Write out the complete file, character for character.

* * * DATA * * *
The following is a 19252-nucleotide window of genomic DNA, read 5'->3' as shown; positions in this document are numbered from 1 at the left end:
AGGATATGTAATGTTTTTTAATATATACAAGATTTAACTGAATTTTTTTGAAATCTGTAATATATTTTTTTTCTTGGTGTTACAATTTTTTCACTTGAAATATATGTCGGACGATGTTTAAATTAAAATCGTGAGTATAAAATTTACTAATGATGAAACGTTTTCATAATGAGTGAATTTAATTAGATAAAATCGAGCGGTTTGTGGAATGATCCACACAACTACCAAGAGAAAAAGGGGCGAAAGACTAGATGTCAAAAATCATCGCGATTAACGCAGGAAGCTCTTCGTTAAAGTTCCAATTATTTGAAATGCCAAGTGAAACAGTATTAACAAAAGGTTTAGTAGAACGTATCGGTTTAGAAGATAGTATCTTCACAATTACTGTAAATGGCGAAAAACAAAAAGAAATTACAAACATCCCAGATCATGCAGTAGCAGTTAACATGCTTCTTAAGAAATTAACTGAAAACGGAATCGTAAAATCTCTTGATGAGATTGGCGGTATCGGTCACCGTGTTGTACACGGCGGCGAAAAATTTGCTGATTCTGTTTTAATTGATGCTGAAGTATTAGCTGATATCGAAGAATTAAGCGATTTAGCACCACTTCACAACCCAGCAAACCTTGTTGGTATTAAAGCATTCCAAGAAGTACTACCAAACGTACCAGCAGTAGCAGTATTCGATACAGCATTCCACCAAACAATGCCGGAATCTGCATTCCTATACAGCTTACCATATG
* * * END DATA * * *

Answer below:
The following is a 19252-nucleotide window of genomic DNA, read 5'->3' as shown; positions in this document are numbered from 1 at the left end:
AGGATATGTAATGTTTTTTAATATATACAAGATTTAACTGAATTTTTTTGAAATCTGTAATATATTTTTTTTCTTGGTGTTACAATTTTTTCACTTGAAATATATGTCGGACGATGTTTAAATTAAAATCGTGAGTATAAAATTTACTAATGATGAAACGTTTTCATAATGAGTGAATTTAATTAGATAAAATCGAGCGGTTTGTGGAATGATCCACACAACTACCAAGAGAAAAAGGGGCGAAAGACTAGATGTCAAAAATCATCGCGATTAACGCAGGAAGCTCTTCGTTAAAGTTCCAATTATTTGAAATGCCAAGTGAAACAGTATTAACAAAAGGTTTAGTAGAACGTATCGGTTTAGAAGATAGTATCTTCACAATTACTGTAAATGGCGAAAAACAAAAAGAAATTACAAACATCCCAGATCATGCAGTAGCAGTTAACATGCTTCTTAAGAAATTAACTGAAAACGGAATCGTAAAATCTCTTGATGAGATTGGCGGTATCGGTCACCGTGTTGTACACGGCGGCGAAAAATTTGCTGATTCTGTTTTAATTGATGCTGAAGTATTAGCTGATATCGAAGAATTAAGCGATTTAGCACCACTTCACAACCCAGCAAACCTTGTTGGTATTAAAGCATTCCAAGAAGTACTACCAAACGTACCAGCAGTAGCAGTATTCGATACAGCATTCCACCAAACAATGCCGGAATCTGCATTCCTATACAGCTTACCATATG